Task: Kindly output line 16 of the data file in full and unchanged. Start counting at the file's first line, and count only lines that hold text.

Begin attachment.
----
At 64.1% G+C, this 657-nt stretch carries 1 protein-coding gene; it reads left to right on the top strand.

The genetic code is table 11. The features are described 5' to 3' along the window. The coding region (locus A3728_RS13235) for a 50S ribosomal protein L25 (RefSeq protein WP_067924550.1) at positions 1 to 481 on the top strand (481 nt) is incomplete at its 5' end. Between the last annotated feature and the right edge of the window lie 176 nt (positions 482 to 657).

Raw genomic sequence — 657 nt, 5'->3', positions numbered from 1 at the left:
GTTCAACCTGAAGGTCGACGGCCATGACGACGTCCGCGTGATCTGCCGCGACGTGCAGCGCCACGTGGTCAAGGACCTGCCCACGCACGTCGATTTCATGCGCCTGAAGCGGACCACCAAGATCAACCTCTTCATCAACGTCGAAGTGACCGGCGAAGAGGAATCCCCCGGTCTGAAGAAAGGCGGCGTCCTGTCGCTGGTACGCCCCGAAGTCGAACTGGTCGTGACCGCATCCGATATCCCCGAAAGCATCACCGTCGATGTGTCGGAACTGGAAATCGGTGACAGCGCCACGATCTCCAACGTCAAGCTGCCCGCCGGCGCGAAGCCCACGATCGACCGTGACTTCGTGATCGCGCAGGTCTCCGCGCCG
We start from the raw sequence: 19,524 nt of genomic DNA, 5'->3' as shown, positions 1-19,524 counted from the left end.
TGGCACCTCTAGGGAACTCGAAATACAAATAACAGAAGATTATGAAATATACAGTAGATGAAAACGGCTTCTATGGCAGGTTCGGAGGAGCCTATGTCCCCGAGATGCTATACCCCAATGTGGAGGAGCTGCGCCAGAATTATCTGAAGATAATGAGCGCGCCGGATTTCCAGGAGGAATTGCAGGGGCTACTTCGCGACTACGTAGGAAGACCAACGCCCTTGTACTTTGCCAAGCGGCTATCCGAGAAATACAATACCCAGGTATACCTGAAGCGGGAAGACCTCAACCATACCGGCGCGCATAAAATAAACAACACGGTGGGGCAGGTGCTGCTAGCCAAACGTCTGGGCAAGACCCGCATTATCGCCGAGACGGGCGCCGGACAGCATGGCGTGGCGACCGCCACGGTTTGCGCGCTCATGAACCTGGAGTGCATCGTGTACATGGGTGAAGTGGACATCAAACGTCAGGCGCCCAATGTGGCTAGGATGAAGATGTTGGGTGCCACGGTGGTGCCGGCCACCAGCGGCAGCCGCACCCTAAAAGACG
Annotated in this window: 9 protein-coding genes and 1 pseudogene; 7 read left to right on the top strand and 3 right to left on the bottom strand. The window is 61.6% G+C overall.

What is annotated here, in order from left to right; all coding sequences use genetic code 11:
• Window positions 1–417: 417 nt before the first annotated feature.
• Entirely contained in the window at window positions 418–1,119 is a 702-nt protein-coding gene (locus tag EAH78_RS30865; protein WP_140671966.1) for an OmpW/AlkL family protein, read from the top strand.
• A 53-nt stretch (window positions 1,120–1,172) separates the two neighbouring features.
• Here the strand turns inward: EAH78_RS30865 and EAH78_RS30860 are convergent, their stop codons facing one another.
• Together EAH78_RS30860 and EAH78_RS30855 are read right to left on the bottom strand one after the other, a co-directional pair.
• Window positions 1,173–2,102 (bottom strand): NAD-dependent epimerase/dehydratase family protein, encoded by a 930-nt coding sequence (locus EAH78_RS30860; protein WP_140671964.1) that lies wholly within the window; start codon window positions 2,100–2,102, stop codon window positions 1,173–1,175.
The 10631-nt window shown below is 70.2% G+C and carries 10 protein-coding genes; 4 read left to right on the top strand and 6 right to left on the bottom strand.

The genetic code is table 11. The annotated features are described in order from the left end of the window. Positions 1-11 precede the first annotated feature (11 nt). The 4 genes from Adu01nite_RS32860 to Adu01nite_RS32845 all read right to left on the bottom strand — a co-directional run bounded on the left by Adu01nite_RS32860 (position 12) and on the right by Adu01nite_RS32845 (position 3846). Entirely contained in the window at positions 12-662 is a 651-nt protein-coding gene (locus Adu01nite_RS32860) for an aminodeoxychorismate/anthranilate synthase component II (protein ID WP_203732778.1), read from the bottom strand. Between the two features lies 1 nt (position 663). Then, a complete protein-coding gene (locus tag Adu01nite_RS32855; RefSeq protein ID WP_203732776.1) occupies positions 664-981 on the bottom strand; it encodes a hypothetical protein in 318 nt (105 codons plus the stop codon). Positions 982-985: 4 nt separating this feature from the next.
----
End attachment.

The genetic code is table 11. The annotated features are described in order from the left end of the window. Positions 1-11 precede the first annotated feature (11 nt). The 4 genes from Adu01nite_RS32860 to Adu01nite_RS32845 all read right to left on the bottom strand — a co-directional run bounded on the left by Adu01nite_RS32860 (position 12) and on the right by Adu01nite_RS32845 (position 3846). Entirely contained in the window at positions 12-662 is a 651-nt protein-coding gene (locus Adu01nite_RS32860) for an aminodeoxychorismate/anthranilate synthase component II (protein ID WP_203732778.1), read from the bottom strand. Between the two features lies 1 nt (position 663). Then, a complete protein-coding gene (locus tag Adu01nite_RS32855; RefSeq protein ID WP_203732776.1) occupies positions 664-981 on the bottom strand; it encodes a hypothetical protein in 318 nt (105 codons plus the stop codon). Positions 982-985: 4 nt separating this feature from the next.